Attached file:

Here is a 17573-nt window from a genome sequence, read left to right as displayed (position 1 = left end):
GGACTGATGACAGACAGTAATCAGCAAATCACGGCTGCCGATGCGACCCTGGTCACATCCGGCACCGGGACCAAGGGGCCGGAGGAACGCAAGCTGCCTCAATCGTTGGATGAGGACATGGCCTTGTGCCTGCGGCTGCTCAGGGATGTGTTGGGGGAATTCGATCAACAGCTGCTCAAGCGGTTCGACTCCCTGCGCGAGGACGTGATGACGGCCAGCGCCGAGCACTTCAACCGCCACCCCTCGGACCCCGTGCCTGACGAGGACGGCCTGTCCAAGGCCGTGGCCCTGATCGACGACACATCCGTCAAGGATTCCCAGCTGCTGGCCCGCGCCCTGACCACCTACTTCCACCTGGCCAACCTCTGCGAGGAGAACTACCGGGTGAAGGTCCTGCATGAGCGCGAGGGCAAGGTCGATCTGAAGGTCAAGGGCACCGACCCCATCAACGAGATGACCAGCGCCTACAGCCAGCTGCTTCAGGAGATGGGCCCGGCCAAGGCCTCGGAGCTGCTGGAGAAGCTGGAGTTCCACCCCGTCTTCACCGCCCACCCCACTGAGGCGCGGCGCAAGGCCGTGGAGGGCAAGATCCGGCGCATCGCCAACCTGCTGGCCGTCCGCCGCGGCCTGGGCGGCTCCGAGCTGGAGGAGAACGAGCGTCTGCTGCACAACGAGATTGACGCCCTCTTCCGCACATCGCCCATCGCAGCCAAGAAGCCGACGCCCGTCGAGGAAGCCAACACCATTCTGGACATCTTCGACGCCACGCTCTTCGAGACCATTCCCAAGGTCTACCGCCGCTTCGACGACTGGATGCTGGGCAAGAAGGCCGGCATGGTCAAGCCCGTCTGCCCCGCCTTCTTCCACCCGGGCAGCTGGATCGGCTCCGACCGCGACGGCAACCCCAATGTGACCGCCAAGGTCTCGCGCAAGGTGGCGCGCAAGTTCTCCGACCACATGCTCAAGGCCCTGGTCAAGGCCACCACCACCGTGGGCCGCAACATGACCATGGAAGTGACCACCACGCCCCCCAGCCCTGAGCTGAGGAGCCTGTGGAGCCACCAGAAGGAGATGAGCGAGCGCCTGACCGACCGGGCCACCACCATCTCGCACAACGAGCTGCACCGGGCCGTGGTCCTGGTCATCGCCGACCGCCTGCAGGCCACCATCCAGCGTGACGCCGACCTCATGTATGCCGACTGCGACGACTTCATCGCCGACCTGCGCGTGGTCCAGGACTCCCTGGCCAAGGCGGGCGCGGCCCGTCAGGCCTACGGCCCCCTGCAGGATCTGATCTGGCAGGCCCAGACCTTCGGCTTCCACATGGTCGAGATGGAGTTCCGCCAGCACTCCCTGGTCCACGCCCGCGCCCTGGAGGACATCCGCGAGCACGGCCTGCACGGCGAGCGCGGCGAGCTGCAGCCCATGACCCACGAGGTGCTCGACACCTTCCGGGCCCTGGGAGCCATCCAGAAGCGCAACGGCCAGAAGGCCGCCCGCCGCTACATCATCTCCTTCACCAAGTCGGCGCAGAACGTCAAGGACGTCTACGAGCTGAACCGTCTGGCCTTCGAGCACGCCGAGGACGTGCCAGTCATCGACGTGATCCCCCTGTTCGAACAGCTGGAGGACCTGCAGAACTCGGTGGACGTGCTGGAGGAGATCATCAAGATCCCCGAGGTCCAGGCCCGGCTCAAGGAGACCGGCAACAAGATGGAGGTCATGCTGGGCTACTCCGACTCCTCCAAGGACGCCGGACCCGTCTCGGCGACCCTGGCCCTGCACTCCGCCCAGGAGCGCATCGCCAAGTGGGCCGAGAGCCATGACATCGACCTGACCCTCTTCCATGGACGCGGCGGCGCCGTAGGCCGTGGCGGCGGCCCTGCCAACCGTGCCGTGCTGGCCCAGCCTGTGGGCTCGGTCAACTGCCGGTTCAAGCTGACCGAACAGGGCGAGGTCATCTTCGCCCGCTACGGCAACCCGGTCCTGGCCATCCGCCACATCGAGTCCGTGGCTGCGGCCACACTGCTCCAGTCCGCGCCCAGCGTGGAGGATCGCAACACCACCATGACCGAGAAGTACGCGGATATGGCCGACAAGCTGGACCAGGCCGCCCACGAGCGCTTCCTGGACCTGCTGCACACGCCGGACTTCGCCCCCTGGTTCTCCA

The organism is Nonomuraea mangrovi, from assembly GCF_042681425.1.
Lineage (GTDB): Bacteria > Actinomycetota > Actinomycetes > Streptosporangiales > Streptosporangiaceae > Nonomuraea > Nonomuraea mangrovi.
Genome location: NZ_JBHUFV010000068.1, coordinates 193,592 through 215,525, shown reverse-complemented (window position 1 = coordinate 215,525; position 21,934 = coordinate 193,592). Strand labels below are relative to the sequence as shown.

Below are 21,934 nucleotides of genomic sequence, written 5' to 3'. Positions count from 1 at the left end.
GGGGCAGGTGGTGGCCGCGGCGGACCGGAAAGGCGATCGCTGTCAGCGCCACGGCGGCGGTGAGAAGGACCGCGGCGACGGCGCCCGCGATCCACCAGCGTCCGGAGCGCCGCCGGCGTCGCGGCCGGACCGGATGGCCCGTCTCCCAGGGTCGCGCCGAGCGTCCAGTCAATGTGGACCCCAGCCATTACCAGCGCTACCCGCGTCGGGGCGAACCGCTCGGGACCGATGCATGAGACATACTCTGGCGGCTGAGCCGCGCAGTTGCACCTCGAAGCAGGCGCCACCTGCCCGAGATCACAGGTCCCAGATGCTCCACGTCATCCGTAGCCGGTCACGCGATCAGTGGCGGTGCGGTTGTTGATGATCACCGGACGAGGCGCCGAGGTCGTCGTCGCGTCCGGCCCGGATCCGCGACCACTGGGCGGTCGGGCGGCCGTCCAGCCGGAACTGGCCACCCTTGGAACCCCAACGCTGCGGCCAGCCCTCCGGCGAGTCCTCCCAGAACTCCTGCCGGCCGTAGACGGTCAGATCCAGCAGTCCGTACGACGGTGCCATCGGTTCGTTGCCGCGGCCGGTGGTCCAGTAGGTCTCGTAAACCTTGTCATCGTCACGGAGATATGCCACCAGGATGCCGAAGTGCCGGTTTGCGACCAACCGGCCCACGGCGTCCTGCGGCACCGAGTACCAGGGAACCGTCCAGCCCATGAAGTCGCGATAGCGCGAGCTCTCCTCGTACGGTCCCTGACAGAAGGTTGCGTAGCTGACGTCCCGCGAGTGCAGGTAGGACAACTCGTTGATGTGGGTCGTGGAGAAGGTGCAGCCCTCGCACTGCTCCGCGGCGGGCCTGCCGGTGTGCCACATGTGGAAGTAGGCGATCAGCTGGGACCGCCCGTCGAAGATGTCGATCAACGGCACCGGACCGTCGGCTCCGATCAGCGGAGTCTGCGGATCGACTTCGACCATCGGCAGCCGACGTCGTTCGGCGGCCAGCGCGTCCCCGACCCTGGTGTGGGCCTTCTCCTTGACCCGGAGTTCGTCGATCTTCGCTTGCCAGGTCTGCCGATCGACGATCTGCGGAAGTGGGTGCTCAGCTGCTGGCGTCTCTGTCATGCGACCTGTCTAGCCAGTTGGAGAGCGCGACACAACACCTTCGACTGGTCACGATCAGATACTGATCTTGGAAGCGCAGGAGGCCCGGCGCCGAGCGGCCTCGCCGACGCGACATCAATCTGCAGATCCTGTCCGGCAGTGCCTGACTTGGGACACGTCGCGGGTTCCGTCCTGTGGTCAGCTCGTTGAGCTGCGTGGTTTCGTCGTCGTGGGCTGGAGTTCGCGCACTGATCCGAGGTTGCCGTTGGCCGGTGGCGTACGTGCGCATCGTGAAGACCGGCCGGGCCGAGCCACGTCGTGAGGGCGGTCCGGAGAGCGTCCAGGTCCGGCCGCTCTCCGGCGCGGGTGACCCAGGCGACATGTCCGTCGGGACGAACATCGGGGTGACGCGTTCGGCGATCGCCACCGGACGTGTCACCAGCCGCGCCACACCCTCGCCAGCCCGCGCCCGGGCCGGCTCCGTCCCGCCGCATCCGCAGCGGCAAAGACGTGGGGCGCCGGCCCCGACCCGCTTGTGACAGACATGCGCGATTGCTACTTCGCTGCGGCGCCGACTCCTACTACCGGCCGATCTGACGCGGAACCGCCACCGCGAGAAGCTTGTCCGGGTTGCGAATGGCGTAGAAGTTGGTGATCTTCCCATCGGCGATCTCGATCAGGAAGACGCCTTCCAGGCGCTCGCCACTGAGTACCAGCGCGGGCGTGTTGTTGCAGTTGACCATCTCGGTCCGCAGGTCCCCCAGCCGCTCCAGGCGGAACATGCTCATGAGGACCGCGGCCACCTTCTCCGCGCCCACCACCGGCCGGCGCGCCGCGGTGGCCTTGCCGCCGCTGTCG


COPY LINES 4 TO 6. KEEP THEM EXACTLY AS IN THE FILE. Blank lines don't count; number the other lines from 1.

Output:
Lineage (GTDB): Bacteria > Actinomycetota > Actinomycetes > Streptosporangiales > Streptosporangiaceae > Nonomuraea > Nonomuraea mangrovi.
Genome location: NZ_JBHUFV010000068.1, coordinates 193,592 through 215,525, shown reverse-complemented (window position 1 = coordinate 215,525; position 21,934 = coordinate 193,592). Strand labels below are relative to the sequence as shown.

Below are 21,934 nucleotides of genomic sequence, written 5' to 3'. Positions count from 1 at the left end.